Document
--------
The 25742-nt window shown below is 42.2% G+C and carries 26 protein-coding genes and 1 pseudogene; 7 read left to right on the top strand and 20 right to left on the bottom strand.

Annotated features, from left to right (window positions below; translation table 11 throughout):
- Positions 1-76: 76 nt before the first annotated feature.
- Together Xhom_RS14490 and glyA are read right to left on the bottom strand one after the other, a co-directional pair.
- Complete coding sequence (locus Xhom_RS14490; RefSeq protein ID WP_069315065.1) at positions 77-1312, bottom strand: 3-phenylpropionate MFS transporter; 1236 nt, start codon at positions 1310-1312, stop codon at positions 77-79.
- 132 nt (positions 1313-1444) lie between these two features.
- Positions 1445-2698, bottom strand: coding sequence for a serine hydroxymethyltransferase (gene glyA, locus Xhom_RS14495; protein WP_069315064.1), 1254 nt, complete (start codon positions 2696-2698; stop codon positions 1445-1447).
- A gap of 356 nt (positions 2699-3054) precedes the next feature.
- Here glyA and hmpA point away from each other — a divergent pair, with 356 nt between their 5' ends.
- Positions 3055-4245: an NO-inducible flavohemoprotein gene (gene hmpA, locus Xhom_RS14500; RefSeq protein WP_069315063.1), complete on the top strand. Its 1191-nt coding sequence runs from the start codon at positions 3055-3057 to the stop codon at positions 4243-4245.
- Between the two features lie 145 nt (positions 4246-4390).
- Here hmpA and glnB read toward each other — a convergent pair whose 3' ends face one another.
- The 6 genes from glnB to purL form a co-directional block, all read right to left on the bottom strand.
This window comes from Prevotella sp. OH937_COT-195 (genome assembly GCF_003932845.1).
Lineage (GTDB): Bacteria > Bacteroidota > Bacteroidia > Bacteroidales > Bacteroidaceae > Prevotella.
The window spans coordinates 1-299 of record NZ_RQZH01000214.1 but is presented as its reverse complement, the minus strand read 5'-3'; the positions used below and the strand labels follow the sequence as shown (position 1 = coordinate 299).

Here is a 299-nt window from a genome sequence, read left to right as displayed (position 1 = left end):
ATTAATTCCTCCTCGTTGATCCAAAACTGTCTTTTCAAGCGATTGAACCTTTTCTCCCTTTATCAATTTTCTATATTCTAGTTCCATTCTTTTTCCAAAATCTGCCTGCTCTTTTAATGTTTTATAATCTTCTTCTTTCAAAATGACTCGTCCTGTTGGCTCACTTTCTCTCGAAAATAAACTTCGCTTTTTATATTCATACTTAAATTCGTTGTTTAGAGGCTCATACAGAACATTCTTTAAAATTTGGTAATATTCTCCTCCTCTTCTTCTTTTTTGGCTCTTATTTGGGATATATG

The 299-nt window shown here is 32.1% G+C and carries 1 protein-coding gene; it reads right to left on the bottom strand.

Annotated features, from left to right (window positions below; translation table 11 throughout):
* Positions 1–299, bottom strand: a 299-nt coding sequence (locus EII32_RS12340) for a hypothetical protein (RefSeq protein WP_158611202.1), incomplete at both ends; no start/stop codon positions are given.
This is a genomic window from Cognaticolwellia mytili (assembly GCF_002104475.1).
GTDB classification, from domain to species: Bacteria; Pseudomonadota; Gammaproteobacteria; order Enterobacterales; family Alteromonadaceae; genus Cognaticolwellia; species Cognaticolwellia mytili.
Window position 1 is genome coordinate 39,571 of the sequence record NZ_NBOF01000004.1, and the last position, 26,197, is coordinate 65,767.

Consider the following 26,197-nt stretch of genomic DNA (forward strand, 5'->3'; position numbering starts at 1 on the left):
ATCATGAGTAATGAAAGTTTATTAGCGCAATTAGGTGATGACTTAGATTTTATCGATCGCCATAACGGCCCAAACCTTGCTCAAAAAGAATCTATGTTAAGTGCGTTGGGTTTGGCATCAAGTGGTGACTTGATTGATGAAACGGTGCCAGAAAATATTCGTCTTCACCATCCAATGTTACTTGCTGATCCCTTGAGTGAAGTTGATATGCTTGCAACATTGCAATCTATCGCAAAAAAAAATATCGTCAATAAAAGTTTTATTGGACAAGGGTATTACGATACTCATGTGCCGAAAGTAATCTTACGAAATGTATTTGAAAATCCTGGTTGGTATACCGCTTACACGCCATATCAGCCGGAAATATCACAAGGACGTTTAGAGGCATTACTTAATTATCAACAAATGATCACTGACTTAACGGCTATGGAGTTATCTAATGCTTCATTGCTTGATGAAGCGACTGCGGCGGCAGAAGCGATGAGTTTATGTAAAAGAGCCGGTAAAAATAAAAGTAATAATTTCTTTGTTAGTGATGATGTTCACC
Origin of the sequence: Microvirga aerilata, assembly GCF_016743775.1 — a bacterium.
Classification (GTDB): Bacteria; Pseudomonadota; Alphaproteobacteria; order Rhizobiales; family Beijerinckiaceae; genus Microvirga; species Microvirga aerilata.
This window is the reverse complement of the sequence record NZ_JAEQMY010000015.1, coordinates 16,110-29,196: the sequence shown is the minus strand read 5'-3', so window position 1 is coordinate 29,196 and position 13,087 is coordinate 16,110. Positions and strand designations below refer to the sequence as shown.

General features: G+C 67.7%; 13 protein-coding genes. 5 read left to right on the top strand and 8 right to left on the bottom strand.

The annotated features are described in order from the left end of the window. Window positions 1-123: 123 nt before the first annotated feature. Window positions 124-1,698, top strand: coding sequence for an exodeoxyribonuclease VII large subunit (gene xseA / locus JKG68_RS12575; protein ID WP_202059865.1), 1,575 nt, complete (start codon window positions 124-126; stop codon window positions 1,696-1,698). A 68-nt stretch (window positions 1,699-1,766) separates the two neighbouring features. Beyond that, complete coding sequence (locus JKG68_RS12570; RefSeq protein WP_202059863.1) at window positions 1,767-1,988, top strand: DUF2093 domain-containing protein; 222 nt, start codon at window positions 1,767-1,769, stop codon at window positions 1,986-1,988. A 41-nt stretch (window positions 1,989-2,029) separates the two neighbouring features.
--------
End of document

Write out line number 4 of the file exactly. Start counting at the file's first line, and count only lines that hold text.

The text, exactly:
- Together Xhom_RS14490 and glyA are read right to left on the bottom strand one after the other, a co-directional pair.